The Hate U Give by Angie Thomas

The hate u give

Hard-hitting but inspiring

There are two Starrs. The one who goes to the preppy suburban neighborhood school and the one who grew up in drug-infested Garden Heights. Starr balances between her two lives, drawing the lines so that they never meet until…

Starr witnesses a police shooting of a childhood friend. Soon, she is thrust into the spotlight as the community seeks the truth and demands justice.

These are the kind of stories I love most – thought-provoking and hard-hitting. Angie Thomas addresses highly controversial topics in a gripping and creative narrative. Topics like modern day racism, hidden, disguised and perpetuated with words, money, and laws are laid bare, forcing the reader to dissect and examine each situation and intention.

Angie Thomas knows how to draw you in with witty dialogue and scenes that invoke all of the senses, including those of the heart. I love the familial and community scenes. There is tragedy, anger, and heart-ache in those scenes but also, a sense of community, sticking-together, sharing and greater-good.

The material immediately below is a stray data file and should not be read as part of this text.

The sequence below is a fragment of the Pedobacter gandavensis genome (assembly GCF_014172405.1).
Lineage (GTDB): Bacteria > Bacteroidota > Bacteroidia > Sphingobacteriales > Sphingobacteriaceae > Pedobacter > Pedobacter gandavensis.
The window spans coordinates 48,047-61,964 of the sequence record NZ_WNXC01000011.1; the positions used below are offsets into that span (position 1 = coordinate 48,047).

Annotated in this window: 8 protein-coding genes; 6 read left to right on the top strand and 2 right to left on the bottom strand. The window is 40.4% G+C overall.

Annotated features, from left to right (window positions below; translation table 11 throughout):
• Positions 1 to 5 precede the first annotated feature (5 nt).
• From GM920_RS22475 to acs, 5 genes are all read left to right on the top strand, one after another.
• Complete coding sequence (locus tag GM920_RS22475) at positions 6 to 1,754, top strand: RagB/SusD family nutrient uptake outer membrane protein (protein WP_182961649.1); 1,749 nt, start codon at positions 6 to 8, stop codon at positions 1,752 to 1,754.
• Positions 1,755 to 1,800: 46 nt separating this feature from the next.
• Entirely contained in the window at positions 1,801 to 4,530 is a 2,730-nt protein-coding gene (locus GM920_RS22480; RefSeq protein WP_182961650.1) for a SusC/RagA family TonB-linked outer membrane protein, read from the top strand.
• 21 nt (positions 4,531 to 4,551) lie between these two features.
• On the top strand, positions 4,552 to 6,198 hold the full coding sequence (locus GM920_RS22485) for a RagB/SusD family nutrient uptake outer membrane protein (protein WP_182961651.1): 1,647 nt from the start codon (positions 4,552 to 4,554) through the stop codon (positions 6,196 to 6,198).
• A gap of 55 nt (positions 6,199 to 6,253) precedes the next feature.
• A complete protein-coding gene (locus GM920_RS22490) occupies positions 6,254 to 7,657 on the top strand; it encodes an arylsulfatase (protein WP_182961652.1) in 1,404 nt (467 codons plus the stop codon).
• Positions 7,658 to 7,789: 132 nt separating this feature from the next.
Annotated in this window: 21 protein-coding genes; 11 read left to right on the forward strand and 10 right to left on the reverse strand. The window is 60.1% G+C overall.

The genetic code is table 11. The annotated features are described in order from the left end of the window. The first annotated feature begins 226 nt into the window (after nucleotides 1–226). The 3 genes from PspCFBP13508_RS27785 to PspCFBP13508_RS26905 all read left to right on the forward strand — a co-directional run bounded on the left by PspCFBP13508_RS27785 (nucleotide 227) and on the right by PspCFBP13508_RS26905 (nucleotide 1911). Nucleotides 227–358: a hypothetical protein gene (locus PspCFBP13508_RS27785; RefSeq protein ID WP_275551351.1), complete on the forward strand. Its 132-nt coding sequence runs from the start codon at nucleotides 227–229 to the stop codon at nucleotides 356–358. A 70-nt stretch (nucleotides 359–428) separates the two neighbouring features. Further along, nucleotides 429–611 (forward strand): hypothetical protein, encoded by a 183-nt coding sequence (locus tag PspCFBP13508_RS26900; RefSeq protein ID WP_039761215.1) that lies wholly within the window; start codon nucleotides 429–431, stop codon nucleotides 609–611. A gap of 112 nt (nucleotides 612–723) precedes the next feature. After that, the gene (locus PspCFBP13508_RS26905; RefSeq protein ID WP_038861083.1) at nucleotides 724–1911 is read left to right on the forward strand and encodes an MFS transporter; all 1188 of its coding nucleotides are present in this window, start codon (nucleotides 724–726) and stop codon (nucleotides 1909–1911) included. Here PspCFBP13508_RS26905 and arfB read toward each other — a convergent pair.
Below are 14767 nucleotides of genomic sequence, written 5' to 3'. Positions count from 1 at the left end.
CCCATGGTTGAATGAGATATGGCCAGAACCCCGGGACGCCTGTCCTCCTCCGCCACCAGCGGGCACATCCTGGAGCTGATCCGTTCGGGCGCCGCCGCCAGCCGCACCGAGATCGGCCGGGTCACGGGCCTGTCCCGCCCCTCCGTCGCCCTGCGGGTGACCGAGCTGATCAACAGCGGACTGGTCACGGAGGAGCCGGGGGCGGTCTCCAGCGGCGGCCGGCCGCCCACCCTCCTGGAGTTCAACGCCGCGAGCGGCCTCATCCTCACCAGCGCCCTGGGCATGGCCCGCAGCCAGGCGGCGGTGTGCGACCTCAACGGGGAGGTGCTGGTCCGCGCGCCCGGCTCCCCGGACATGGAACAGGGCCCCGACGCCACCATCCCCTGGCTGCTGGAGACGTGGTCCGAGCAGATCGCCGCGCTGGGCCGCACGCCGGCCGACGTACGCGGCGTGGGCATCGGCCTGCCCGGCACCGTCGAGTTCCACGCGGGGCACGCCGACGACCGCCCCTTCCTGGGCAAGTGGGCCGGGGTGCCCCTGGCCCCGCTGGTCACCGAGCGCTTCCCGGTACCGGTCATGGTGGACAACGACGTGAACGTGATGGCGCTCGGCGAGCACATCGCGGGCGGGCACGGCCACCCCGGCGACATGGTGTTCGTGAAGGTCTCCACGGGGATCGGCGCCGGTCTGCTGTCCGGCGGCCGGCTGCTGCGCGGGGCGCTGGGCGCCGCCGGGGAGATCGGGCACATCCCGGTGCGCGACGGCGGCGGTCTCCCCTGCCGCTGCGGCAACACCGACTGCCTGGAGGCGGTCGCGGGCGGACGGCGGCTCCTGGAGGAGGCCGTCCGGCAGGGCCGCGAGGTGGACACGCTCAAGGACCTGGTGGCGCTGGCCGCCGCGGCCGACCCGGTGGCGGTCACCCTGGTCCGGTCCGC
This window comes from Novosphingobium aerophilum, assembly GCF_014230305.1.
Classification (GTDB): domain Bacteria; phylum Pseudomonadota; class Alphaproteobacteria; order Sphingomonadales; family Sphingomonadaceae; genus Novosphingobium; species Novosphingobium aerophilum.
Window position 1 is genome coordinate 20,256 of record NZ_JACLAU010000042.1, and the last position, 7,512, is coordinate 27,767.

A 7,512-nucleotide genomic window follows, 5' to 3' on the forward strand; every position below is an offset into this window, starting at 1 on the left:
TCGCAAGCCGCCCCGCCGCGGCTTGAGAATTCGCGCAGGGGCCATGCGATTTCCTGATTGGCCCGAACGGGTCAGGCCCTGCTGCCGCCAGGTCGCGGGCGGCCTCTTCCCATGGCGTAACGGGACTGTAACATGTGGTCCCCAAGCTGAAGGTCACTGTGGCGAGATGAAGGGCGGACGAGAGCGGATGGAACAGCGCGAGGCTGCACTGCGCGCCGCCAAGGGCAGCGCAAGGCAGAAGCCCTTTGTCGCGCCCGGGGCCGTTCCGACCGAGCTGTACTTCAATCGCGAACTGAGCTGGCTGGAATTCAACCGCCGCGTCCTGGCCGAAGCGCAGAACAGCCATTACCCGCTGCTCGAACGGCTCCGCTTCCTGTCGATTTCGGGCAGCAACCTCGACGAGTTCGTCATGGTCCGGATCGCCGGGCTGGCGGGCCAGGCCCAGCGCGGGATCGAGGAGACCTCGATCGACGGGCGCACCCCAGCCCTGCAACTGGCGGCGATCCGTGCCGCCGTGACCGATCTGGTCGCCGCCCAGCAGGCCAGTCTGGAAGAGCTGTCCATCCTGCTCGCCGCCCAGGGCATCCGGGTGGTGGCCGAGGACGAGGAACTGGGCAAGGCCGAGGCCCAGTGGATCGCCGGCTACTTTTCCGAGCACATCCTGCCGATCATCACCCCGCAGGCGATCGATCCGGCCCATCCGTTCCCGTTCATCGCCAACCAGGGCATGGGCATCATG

While the topic may be tragic, I found the book uplifting and enlightening. It carries a message of hope and raises awareness of the society we should all be striving to build – one where the color of your skin truly doesn’t matter and where we all come together as one community to uplift one another.

5 of 5 stars to ‘Captured’ by Erica Stevens


Emotive writing

Aria sacrificed herself to save a child. Now, she has been taken as blood slave to none other than the Prince of darkness himself. Raised on tales of the cruelty of the vampires, Aria has first hand knowledge as daughter of the leader of the resistance. But The Prince is nothing like she expected…

As far as plot go, this one is relatively simple in structure. It’s a paranormal Beauty and the Beast story – and yet so much more. There is something so raw and poignant in this author’s writing. Not many authors have this kind of ability to rip into a reader’s emotions and turn a simple plot into a deep, passionate love story.

I loved the vulnerability of Aria’s character. She is strong without being perfect. She challenges the traditional mold of heroine because her beauty is much more of the soul than of the body. The world is which the characters live is a dark and well constructed one, without overly complicated details to leash the imagination.

Beautiful start to the series, can’t wait to read the next book!

5 of 5 stars to ‘A Shade of Blood’ by Bella Forrest

Shade of blood